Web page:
Shankar Vedantam: When you were 13 or 14 and you went to this golf course, you didn't have to guess that someone was being racist to you because they used the N word, they kicked you out, they basically made it very plain that their disdain for you was about race.

Claude Steele: Mm-hmm (affirmative).

Shankar Vedantam: When you were in graduate school, you're not sort of hearing the same thing. People are not calling you the N word presumably. There is no overt mention or discussion about race, but it's now all subtext and you're concerned about how people are hearing you and how people might think about you. Isn't it interesting that the overt form of racism, your response to that was righteous indignation and a desire to fight. And your response to sort of the subtler form of the discrimination was in some ways to shrink.

Claude Steele: I think you're a great social psychologist. That's a really good analysis, that it is the uncertainty of whether you're being seen that way or not that causes all that pressure and that churn inside your head as to what everything means. Because you don't know what everything means... It's ambiguous. I'm talking about the graduate school situation, you just don't know. If you knew that they saw you that way, as you just pointed out, maybe you could adapt and you could have a sense of righteousness that would make it easy to put the blame on them. But in an ambiguous situation where you know that they could see you in terms of that stereotype is not promising and not so on and so on, but you don't know that they didn't in fact see you that way. Maybe they didn't. This was here I am, just watching a football game with fellow graduate students and a few faculty, and if I talked like I did growing up, what would they think of me? What would that mean? Maybe it would mean, maybe they'd be perfectly fine with it, but you don't know. And you worry that it wouldn't. You worry that they would come to see you as less promising. The stakes were always high.

Shankar Vedantam: It's fascinating because you've used the word a couple of times that it was the uncertainty of what was happening that was actually disconcerting. What's interesting is again, in contrast with the golf course experience, there's no uncertainty in the golf course experience. You know exactly where you stood with the people running the golf course, whereas with the professors at graduate school there's uncertainty. And what I'm taking away from that is partly the, you know, the uncertainty lives in your own mind. It's not just on the outside. It's actually in your own mind. So, it's not just that the external world has to give you evidence that there's something that's wrong. Your internal world is now constantly telling you that something is wrong, and your internal world is always with you.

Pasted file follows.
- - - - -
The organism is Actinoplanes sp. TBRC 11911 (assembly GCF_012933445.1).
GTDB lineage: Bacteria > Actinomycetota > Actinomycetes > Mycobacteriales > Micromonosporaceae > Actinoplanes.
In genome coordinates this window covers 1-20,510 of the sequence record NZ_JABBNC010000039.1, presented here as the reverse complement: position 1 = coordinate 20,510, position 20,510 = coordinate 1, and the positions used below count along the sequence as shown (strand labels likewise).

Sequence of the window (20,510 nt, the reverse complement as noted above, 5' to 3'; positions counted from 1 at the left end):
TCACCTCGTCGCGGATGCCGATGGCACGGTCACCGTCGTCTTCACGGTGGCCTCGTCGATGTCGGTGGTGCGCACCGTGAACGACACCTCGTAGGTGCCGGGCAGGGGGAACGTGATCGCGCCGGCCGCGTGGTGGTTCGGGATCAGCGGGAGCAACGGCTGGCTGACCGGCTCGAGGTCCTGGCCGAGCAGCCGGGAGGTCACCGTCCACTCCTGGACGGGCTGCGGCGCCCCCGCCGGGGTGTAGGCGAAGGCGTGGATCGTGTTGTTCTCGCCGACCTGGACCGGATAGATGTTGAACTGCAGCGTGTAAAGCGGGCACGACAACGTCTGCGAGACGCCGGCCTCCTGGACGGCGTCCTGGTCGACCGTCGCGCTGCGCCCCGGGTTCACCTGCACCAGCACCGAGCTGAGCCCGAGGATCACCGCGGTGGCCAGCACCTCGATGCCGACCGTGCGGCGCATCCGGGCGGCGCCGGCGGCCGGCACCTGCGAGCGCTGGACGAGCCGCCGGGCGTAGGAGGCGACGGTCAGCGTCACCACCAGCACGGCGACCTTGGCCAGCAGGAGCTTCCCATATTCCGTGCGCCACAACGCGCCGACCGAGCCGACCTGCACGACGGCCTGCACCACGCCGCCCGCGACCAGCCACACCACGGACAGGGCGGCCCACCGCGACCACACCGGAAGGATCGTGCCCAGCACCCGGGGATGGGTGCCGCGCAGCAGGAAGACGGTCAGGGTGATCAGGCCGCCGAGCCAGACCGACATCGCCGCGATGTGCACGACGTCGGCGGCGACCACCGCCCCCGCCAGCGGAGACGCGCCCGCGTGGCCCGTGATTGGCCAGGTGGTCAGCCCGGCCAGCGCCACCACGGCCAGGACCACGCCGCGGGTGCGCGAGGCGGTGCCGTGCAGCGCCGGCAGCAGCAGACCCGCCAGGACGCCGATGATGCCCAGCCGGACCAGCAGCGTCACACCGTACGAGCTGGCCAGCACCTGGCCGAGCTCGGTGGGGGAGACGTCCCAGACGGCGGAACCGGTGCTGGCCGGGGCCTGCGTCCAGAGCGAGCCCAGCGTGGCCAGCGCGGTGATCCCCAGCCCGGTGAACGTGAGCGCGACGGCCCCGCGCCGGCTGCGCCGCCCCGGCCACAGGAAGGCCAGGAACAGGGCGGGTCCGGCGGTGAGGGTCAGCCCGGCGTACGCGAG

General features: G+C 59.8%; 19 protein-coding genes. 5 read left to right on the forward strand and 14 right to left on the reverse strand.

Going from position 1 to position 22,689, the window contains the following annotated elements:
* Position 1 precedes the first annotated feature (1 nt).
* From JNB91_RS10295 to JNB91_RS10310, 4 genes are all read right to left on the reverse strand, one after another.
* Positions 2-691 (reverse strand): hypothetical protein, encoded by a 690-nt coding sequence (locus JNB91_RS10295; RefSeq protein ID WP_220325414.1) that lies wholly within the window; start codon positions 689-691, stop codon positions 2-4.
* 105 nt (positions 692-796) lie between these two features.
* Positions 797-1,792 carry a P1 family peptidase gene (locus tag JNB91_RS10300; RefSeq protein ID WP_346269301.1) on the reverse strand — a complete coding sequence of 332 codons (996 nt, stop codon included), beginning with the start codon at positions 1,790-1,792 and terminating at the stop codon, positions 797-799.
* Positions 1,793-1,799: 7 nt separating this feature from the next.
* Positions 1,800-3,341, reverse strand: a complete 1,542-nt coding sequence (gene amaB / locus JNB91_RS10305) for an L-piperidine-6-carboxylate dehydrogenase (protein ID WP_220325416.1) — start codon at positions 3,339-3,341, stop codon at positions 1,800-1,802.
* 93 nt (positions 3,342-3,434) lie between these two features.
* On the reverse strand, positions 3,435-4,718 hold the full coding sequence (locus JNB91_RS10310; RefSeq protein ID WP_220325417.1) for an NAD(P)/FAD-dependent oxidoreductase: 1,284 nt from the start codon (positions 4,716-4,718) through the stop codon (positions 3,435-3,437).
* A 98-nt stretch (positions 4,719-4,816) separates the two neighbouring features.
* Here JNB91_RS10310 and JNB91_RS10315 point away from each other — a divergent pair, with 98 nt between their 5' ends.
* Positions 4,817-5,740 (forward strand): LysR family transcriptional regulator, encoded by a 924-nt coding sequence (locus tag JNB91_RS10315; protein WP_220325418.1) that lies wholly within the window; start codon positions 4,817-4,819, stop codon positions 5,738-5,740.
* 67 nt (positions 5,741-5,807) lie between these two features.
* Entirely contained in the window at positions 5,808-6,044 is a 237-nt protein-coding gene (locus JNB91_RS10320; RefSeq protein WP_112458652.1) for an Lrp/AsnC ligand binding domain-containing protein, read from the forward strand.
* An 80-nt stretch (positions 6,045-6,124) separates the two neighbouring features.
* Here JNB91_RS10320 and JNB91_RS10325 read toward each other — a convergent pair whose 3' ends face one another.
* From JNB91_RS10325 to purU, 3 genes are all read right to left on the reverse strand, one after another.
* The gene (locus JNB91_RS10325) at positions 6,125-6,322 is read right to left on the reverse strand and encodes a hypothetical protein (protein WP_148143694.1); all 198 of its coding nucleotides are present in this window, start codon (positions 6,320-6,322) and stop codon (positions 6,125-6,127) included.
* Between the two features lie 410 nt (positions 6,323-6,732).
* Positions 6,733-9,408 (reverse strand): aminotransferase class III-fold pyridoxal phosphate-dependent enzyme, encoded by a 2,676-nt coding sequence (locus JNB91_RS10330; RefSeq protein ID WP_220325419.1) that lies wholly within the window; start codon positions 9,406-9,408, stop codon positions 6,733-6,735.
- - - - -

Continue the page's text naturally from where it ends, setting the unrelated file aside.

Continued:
Claude Steele: Yes, that's a good way to put it. I think it does come from the outside world, which is in the sense that you know that everybody around you knows the stereotype about your group, and that they could use it in seeing you, and how they treat you and invest in you. They could. But you don't know that that's affecting every particular interaction or situation. So, it is an inherently ambiguous situation, and that ambiguity forces a lot of churn in the internal psychological world where you're kind of trying to interpret things all the time. "What did that mean? Well, what did that mean?" "I'm too touchy here. Let's forget about this." And, "No, no, no he really is. He does not believe in you, man. You were crazy to even think that." You're kind of going back and forth as to what is the situation you're in.

Shankar Vedantam: These fears raised the stakes even during innocuous situations, like when he was hanging out with professors and his fellow students watching TV.

Claude Steele: The people in the situation were warmly inviting us over to see the football game, and just watching the football game. I felt that if anything leaked out as to Blackness, that it could lead to a negative judgment. Could I count on the fact that in the America of that time, given the life I had and the America I knew, could I just count on the fact that they'd never think that about me? When it got down to it, they just might not take me as serious. You would never be their favorite son, was the worry kind of thing. You didn't have that kind of opportunity in this situation. So, to go back to the third grade swimming pool situation, you just know how your group is seen. This is an important situation, but it could be they're just not going to see you that promising. And they never ever even have much personal awareness of it. They could downgrade you without any awareness that they were doing that. I think that happens all the time.

Shankar Vedantam: Claude graduated and became a psychology professor. Over the following 20 years, he studied the nature of alcohol addiction, but his experiences growing up and in graduate school stayed with him. He didn't yet have a conceptual framework to explain them. They just felt like personal experiences. And then, while he was at the University of Michigan, he noticed something about his students that prompted him to make a connection with his own life.